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AMUN XX: Delegates, Diplomacy, and Diversity

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AMUN XX: Delegates, Diplomacy, and Diversity

2 members of BCA Model United Nations during their delegation's presentation.

2 members of BCA Model United Nations during their delegation's presentation.

Catherine Park

2 members of BCA Model United Nations during their delegation's presentation.

Catherine Park

Catherine Park

2 members of BCA Model United Nations during their delegation's presentation.

Catherine Park

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From February 7 to February 8, Bergen County Academies hosted the twentieth annual Academy Model UN conference (AMUN XX), with over five hundred student delegates and dozens of high schools in attendance. Delegates were assigned to fourteen different committees, each debating different international issues. From 20th century China to Harry Potter, students analyzed a variety of crises, working to come up with new policies and task forces to solve the problems at hand.

Chairs Kairui Huang (left) and Elliot Lee (right) of the International Federation of Association Football (FIFA) Committee (photo credit: Dan Hu)

While the BCA Model UN team competes as delegates in conferences like Princeton Model UN (PMUN) and Yale Model UN (YMUN) throughout the year, AMUN is a special opportunity for BCA students to organize their own event as staff members, chairs, or members of the Secretariat. The conference is a product of the students’ commitment, passion, and months of diligent work.

“The Secretariat, chairs, and staff at AMUN are all incredibly passionate about not just MUN, but also making sure that the conference is a pleasant experience for everyone involved,” says Kaylyn Lu, who acted as one of the chairs in the conference’s World Health Organization (WHO). “I think that AMUN does a great job of creating a friendly, inviting environment for delegates to truly discuss the issues at hand and collaborate with one another rather than simply compete.”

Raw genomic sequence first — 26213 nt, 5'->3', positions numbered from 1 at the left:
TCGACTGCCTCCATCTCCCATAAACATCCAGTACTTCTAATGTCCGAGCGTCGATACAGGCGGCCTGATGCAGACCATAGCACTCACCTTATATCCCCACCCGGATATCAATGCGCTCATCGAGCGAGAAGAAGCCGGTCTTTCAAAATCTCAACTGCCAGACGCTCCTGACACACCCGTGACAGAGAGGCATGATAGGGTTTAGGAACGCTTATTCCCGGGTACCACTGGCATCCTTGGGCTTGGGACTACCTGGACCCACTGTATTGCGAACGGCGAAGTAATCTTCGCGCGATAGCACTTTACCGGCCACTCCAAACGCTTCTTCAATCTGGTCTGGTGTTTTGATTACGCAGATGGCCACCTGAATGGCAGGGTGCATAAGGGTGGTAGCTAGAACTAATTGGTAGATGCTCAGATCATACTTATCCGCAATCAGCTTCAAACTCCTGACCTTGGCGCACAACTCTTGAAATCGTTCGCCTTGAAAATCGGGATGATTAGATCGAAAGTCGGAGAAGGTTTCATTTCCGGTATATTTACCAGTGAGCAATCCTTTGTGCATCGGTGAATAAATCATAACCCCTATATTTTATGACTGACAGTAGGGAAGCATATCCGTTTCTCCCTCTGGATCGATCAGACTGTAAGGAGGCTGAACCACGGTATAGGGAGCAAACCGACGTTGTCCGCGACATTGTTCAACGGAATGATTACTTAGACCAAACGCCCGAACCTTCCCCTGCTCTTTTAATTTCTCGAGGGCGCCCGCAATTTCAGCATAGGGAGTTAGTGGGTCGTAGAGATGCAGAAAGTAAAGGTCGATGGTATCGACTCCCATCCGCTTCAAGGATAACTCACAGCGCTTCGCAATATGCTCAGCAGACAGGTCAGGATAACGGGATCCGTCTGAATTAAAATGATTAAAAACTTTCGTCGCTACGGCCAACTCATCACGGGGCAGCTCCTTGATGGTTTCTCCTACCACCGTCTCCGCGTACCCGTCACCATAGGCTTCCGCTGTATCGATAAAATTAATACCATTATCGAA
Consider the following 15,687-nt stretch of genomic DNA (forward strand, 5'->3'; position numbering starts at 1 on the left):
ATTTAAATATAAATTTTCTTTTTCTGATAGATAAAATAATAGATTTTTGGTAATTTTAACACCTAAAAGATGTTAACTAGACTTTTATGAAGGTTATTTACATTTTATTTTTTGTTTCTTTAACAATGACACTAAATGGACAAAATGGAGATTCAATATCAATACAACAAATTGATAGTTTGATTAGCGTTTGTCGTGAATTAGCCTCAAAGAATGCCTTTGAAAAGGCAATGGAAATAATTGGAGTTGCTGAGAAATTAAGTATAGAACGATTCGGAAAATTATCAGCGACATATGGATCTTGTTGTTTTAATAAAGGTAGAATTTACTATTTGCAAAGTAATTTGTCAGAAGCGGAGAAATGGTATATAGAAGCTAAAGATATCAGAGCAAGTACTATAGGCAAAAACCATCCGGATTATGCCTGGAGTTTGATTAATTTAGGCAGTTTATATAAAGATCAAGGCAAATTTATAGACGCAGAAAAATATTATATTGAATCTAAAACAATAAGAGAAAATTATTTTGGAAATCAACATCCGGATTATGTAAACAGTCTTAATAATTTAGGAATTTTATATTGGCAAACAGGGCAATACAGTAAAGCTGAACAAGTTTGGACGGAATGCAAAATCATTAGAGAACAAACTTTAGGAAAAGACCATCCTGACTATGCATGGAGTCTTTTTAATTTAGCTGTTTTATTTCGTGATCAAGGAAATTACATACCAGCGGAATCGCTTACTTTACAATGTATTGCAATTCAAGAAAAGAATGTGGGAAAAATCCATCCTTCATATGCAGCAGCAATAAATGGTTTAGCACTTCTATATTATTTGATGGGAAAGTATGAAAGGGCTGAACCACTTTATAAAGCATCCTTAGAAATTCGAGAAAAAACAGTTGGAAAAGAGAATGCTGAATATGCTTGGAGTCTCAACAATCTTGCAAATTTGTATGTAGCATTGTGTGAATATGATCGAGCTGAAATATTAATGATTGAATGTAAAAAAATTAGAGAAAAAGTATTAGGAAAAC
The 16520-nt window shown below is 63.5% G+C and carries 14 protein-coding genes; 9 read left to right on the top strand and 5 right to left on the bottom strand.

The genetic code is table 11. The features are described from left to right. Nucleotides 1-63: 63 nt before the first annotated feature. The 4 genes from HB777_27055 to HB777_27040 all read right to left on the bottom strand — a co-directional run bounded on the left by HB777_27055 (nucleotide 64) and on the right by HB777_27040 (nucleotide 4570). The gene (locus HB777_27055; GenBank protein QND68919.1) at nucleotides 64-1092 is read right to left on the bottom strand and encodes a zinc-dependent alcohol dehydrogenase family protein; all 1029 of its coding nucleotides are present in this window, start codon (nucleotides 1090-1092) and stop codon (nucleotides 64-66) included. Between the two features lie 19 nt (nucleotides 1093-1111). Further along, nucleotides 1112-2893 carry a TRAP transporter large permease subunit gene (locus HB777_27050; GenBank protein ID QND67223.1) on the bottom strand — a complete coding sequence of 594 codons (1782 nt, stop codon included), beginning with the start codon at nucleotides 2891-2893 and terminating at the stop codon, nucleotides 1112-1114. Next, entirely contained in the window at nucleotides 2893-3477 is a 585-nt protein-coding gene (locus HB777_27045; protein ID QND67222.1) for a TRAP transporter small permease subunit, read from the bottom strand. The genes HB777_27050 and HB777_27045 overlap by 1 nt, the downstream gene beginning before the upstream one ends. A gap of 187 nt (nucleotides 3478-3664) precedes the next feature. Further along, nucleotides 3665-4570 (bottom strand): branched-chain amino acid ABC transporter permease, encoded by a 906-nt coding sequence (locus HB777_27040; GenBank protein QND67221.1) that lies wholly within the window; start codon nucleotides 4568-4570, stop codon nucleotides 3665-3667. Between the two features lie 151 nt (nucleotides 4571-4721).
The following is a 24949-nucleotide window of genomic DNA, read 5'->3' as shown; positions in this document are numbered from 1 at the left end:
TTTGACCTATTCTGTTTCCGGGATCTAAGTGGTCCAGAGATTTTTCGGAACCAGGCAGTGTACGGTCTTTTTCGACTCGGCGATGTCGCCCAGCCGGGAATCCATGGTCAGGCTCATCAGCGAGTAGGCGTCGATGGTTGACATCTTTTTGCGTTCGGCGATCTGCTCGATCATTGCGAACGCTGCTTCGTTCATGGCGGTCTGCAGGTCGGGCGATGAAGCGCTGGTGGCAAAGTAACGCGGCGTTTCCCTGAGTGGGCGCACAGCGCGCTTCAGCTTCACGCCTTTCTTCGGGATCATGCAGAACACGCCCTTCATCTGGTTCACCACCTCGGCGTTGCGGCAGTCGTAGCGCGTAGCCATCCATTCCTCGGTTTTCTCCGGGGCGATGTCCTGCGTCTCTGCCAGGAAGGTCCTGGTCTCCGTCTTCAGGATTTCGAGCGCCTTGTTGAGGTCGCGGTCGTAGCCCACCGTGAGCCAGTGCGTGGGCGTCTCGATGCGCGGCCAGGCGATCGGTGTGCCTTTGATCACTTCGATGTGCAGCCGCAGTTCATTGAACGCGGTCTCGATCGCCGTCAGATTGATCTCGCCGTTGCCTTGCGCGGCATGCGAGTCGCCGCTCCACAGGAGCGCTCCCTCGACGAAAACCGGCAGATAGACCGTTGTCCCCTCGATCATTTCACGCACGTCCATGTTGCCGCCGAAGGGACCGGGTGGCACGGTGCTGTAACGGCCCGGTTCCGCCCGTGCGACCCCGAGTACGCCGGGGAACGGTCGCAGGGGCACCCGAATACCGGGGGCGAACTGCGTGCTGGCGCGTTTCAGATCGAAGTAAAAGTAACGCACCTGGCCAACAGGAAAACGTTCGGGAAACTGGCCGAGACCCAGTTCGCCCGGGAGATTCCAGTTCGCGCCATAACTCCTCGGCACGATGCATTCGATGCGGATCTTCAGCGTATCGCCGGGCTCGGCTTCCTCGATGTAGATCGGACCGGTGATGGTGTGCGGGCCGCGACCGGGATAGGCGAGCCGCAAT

Junior Sarah McIlroy also emphasized how the students’ dedication is reflected in the diversity of issues debated. “I believe that AMUN prides itself in how diverse its committees are. We offer everything from large double-delegation General Assemblies, to slightly smaller single-delegate Economic and Social Councils, to specialized committees, to crisis committees. When a conference has committees that vary from FIFA to the Ministry of Magic from Harry Potter to the Commission on the Status of Women, there is something that can suit everyone’s interests.”

For the members of the class of 2019, AMUN XX was an even more meaningful experience. Senior Nicole Gerzon, who was responsible for leading the conference as the Chargé D’Affairs, looked back fondly on her memories of MUN at the Academies. “Running AMUN is a great way to give back to the community,” she explained. “Being in a position to dictate the committees and the topics was really rewarding because this year AMUN was the vision of all the graduating seniors, and it came to life.”

AMUN is just one example of many different events hosted at BCA that demonstrate the students’ passion for the humanities. While the majority of the academies at BCA are STEM-based, it is important to remember that there are many opportunities at school for students to explore different, non-STEM-related interests.

According to Gerzon, AMUN can be an important introduction for many inexperienced delegates. “AMUN is necessary because while MUN club is amazing, it can’t really simulate a real conference.” She continued, “There’s a proven benefit in an education focused on humanities and I think Model UN is a great intro into critical thinking, people skills, public speaking, current events, and more.”

Sophomore Aaron Thammavongxay expanded on this sentiment. “I think it’s important for people to have knowledge in relationships between people. The ability to communicate effectively with others is a crucial skill. Having a program that encourages development of interpersonal skills and activities, is an important contribution to the BCA environment.”

AMUN’s goal to connect students and hone their skills as effective leaders, speakers, and thinkers seems to be a success.

Delegates engaged in formulating potential solutions (photo credit: Dan Hu)

Sophomore Laetitia Park explained that the best part of Model UN is the chance to connect with different people. “Even if we’re ‘competing’ with each other, it’s fun to get to know about them outside of their country policies. Model UN is great for improving public speaking and learning how to think on your feet.”

McIlroy stressed, “I could not be more appreciative of the skills I have developed and the memories I have made thanks to being a part of Model UN.”

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AMUN XX: Delegates, Diplomacy, and Diversity